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Is Your IT Still a Cost Center?

By Ganesh Mahabala on Mar 15, 2009
Ganesh Mahabala About the author

Ganesh Mahabala

Ganesh Mahabala is Regional Director, India & SAARC, VMware

The IT department is always referred to as a cost center. But what if that could be changed?

Most of the time IT requests more budgets for every business change that is made. I am sure you would be nodding your head in agreement, if I said you need more servers to handle increased workloads; You are already running at nearly 100 percent of your data center power and space capacity and need more to expand; you need to procure servers to cater to your developers’ demands and you need additional set of hardware for the new project that your organization is planning. In a nutshell, your data center is rigid to change to business requirement and it demands capital for every change desired. This arises from the traditional computing paradigm of one application per server. This is an inefficient way of computing and leads to server sprawl. Virtualization breaks this barrier and represents the best solution for consolidating servers.

What electronic money does to banking, virtualization does to servers. Virtualization converts a physical server into a virtual machine and brings a whole new level of flexibility and efficiency to your data center. It behaves like an operating system for the data center and instead of harnessing power of a single server, it treats all virtualized servers in the data center as a pool of resources.

Let me surprise you. Server utilization before virtualization on average is not more than 3 percent to 5 percent. If that didn’t surprise you this would — when you virtualize, the utilization rate goes north not by a few notches, but to a whooping 50–80 percent. With virtualization, you have an environment that better utilizes your servers and, at the same time, treats the data center resources as a single resource pool. Now nothing stops you from slicing the server resources to the exact requirement of your applications.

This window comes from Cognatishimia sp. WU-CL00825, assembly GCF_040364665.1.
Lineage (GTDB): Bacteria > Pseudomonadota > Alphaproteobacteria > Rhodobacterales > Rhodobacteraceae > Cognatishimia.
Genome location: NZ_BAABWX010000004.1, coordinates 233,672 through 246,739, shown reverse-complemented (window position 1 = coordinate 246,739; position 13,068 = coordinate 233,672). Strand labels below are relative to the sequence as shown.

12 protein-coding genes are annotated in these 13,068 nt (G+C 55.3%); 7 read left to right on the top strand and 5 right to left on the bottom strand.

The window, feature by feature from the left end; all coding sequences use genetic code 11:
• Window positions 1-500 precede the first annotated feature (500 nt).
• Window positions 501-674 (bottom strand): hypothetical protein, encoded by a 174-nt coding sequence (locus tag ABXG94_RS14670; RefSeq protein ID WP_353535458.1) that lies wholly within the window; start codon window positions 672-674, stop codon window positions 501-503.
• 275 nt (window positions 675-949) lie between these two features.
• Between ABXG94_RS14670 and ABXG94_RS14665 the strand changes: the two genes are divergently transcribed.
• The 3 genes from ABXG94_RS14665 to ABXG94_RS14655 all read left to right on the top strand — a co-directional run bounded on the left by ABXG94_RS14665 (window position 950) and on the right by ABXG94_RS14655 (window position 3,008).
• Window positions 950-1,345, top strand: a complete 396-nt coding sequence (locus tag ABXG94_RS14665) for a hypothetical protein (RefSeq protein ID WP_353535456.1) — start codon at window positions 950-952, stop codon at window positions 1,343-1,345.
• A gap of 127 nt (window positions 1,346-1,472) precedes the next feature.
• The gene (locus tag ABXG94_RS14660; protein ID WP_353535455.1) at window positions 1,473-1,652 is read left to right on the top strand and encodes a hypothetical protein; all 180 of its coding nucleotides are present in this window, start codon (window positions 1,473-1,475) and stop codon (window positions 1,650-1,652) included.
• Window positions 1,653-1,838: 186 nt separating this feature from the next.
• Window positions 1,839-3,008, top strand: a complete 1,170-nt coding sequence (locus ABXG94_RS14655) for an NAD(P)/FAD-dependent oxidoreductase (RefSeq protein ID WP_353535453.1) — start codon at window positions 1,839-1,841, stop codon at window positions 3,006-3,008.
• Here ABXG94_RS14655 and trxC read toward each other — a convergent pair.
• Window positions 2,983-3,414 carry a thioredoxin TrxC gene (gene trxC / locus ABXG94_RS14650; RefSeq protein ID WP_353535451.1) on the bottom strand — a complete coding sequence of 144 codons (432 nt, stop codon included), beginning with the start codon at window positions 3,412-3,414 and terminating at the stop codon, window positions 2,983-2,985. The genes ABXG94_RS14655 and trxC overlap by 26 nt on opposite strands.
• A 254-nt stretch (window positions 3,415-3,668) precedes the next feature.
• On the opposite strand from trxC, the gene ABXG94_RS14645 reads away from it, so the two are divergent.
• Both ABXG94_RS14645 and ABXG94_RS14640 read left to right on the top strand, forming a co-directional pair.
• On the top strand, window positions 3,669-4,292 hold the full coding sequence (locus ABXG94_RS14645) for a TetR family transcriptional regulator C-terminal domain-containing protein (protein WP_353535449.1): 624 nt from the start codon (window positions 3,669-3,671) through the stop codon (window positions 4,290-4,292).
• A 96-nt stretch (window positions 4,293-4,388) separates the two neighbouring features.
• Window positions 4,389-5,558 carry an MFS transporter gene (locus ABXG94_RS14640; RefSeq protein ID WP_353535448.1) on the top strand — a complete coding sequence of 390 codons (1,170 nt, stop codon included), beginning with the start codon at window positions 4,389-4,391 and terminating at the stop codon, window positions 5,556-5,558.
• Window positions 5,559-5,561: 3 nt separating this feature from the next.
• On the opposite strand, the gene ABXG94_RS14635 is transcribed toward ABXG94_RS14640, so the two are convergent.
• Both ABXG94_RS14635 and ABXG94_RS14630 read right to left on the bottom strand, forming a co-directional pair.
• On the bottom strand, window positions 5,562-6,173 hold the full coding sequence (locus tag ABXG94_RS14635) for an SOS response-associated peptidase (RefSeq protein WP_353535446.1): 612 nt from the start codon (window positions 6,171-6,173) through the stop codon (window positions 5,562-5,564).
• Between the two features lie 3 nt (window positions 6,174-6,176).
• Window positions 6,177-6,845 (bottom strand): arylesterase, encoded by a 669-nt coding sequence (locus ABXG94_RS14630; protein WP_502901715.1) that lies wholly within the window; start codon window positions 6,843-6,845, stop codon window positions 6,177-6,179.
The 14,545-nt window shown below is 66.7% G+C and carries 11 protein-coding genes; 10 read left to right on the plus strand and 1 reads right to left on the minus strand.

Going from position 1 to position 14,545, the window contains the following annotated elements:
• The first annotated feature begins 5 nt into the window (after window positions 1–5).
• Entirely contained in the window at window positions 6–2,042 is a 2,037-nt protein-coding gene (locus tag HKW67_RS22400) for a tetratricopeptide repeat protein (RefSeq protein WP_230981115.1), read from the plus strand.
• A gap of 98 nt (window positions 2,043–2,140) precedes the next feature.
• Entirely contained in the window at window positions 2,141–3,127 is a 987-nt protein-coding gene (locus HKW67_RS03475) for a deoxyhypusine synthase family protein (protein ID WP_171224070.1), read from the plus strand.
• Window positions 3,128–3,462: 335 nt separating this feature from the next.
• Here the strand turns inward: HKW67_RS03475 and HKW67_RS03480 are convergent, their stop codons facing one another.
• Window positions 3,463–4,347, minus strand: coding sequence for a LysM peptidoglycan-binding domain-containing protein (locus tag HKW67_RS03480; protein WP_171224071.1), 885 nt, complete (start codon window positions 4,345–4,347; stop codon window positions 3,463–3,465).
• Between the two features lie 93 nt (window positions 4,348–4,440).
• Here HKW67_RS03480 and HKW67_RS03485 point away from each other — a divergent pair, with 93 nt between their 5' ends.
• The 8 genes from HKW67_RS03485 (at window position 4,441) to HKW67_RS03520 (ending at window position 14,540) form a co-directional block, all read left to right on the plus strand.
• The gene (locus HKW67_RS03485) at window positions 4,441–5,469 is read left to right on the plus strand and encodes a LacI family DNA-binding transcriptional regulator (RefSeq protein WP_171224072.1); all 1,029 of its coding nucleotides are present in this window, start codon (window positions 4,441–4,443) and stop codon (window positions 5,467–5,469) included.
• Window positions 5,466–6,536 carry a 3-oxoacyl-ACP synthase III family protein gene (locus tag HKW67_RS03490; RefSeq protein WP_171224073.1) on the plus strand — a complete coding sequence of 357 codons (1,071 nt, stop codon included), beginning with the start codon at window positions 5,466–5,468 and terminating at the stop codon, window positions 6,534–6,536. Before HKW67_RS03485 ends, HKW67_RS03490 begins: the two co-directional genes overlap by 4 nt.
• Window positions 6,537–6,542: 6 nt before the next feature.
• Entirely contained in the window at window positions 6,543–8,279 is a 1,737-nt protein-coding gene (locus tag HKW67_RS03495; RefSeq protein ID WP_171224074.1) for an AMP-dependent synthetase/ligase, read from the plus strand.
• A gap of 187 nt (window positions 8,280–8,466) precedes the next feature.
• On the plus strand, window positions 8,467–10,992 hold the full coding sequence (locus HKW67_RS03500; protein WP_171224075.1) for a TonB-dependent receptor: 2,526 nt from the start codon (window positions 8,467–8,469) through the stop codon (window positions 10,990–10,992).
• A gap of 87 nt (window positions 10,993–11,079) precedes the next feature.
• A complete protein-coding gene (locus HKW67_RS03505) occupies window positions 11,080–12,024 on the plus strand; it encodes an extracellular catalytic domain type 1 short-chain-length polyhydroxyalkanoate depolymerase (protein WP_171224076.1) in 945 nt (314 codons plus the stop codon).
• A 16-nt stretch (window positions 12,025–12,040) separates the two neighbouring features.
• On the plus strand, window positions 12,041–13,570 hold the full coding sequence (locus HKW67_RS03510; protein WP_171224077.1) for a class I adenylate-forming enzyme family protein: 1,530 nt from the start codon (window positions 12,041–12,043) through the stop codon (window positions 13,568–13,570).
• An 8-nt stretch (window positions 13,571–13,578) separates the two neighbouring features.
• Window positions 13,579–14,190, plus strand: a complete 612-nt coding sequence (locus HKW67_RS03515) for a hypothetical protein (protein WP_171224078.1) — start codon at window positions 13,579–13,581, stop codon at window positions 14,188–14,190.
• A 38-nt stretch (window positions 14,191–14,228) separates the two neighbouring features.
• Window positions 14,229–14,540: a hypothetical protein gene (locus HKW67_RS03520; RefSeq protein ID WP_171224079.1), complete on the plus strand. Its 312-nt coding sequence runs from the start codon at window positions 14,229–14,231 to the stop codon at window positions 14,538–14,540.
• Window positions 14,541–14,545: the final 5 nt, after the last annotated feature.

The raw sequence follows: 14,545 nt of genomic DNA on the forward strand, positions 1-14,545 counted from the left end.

This characteristic of virtualization helps in server consolidation. For example, virtualization provides on an average a consolidation ratio of 10:1; that is one physical server after virtualization for every 10 physical servers before virtualization. This high server consolidation has a domino effect on the data center ecosystem — it requires fewer networking components such as switches and cables, power whips, UPS, etc.

Let’s change gears here. Besides the impressive ROI on server consolidation, virtualization gives business continuity a new meaning. Think about implementing resiliency in the physical environment. It requires expensive and complex solutions of high availability such as clustering and exact hardware at different sites for replicating. Even then, with these huge investments, it’s unpredictable as it’s untested. On the other hand, in the virtual world, planned downtime becomes a term of yesterday. When you want to update or patch your virtualized server all you do is VMotion the virtual machines from one virtualized server to another in the cluster. This ensures that no transaction is lost in this process and your physical server is free to be managed, without affecting any application performance or availability. Unplanned downtime apparently becomes a rarity and just in case a server fails, virtual machines restart on the other hosts.So all the applications in the virtual machines are now protected for a fraction of cost without any complexities.

Server provisioning on the other hand is just like creating another new file. Gone are the days when it would take months or weeks to provision a new server. And it doesn’t cost a penny provisioning another server till you have sufficient compute resources.

Eventually virtualization frees a whole bunch of servers in your datacenter, by reducing power, cooling, and the overall cost of running the datacenter. So what are you waiting for? Move to the virtual world, convert your IT setup to a value center from a cost center and contribute to the growth of your organization.

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